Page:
Interview with James Atkinson, Founder of phpBB

Posted by: leelefever on February 17, 2004- 4:00pm

Categories: Social Design

Comments

Interview - James Atkinson , Founder of phpBB For those of you who may not know, phpBB is discussion forum software. It allows web site owners to quickly add discussion forums to a web site. What makes phpBB different is that it is open source. BTW, the acronym came from "php"- an open source programming language and "BB" as in Bulletin Board. Like Web Crossing (which isn't truly open source) phpBB has a thriving support community, where users support one another. James provides some tried... Continue Reading

The Role of a Weblog Inside an Online Community

Posted by: leelefever on February 2, 2004- 4:00pm

Categories: Social Design

Comments

I’ve been thinking a lot about how weblogs can be used as a part of an online community- and I think there are some real benefits. One of the essential elements of successful online communities is leadership. An influential leader’s ability to manage a community can make an incredible difference in community perceptions, member participation and overall success. Leadership cannot occur without communication. Without an effective way to communicate with members, a community leader cannot... Continue Reading

Seeing Community Connections in Unlikely Places

Posted by: leelefever on January 26, 2004- 4:00pm

Categories: Social Design

Comments

Everything in Moderation: Bringing Politics into Online Communities Tom Coates is really trying to be consistent with his newish weblog Everything in Moderation. The problem, as he points out, is that he's posting community-related articles on his ever-popular weblog at PlasticBag.org. Oh well, at least he's writing about it somewhere. His most recent post was a reflection on an article about how cellists manage their relationships as part of a quartet over many years. From this article he... Continue Reading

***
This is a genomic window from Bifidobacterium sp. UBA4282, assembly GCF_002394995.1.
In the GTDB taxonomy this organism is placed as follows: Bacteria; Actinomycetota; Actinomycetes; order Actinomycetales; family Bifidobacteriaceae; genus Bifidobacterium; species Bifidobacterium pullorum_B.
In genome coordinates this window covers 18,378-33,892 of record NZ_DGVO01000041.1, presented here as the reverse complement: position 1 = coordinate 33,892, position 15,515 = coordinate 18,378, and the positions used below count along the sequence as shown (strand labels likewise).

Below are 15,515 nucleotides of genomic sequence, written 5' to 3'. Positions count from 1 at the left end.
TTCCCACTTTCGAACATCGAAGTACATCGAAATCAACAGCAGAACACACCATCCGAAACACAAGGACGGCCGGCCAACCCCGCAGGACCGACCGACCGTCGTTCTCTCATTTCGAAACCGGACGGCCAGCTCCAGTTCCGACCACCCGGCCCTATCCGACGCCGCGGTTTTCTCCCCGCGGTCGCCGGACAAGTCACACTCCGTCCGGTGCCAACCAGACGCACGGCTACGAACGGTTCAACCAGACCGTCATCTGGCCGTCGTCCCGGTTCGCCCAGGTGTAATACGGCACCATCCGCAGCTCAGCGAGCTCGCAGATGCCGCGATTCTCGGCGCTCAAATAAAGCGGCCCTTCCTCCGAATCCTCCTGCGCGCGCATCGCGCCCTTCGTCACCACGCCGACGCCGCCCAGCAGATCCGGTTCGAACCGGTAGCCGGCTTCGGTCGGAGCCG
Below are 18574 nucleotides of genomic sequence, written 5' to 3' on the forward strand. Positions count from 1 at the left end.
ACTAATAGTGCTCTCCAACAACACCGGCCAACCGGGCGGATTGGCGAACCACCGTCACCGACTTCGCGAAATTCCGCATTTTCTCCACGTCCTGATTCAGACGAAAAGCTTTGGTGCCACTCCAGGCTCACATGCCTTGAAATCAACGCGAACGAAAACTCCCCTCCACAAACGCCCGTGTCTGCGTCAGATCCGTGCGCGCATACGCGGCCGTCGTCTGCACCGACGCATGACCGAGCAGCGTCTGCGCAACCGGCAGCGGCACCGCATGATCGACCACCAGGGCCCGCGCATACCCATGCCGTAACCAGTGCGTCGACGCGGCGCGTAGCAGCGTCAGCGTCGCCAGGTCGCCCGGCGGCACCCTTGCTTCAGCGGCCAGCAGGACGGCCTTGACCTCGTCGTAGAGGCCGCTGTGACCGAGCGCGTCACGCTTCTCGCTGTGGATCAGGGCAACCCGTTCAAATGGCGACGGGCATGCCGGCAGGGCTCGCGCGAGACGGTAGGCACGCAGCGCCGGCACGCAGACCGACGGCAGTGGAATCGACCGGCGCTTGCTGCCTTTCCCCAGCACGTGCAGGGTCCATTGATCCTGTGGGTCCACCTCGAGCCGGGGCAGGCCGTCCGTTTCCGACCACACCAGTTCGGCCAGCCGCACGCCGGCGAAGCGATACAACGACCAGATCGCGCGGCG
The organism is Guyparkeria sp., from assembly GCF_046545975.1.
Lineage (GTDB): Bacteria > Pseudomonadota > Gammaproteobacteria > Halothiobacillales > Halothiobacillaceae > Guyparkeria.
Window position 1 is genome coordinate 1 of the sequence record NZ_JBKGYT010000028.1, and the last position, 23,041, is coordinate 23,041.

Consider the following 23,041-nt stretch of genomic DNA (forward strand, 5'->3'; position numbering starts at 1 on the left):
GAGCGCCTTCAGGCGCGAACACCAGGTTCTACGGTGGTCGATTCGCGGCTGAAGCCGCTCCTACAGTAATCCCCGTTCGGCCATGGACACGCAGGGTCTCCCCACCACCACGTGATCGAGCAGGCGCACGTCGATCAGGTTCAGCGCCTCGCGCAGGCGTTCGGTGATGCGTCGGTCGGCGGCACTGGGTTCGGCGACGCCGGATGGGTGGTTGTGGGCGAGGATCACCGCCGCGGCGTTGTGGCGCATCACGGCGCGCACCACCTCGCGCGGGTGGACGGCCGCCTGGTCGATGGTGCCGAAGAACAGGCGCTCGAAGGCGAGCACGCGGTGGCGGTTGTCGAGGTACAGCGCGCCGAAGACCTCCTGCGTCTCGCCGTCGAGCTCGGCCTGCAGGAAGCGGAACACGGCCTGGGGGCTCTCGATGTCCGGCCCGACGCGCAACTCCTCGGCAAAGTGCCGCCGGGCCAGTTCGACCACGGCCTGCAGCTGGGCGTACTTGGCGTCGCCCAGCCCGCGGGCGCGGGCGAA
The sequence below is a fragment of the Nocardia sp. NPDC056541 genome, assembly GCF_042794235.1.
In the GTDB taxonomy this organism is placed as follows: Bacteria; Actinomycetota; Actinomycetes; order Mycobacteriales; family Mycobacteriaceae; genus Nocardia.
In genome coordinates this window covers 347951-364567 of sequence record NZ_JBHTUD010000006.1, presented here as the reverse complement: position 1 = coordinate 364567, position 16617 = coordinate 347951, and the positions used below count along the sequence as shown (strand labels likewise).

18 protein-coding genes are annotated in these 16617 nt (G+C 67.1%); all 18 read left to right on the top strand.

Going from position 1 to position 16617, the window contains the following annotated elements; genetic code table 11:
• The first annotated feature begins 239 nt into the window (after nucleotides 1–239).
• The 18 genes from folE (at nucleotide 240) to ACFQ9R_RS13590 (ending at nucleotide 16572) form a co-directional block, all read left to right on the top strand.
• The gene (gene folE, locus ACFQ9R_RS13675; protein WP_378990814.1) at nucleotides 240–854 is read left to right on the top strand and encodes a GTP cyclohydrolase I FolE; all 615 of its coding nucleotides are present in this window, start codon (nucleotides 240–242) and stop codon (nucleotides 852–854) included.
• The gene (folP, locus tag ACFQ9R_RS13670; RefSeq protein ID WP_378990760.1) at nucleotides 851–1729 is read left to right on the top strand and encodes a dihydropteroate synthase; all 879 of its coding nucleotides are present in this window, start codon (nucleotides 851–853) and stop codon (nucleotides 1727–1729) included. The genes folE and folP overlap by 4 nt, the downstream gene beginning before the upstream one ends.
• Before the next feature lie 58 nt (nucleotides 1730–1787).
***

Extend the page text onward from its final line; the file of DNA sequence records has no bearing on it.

Neighborhood Based Online Communities

Posted by: leelefever on January 19, 2004- 4:00pm

Categories: Social Design

Comments

Boston.com / An e-neighborhood Here comes the neighborhood. You've heard me say before that online communities are "community" first and "online" second- meaning that it's all about the real world communities that work together in an online "place." This article is a good example of how real location-based communities are using message boards, etc. to conduct neighborly business. "We're often not at home, or if we're at home, we're inside our houses," said Deborah Bier, moderator of a Concord... Continue Reading

Kvetch: A Eulogy and Lesson

Posted by: leelefever on January 18, 2004- 4:00pm

Categories: Social Design

Comments

On Many-to-Many, Clay Shirky posted an interesting article about Kvetch- a "community" that was built as a place to let people complain. It eventually died and the Eulogy of Kvetch makes some interesting points about the role of identity in a community. The Kvetch community was different than most sites you'd call a community. There was no login, completely anonymous posting, no search, no member profiles or reputation management, etc. It was just a place to anonymously let off steam. What's... Continue Reading

Pages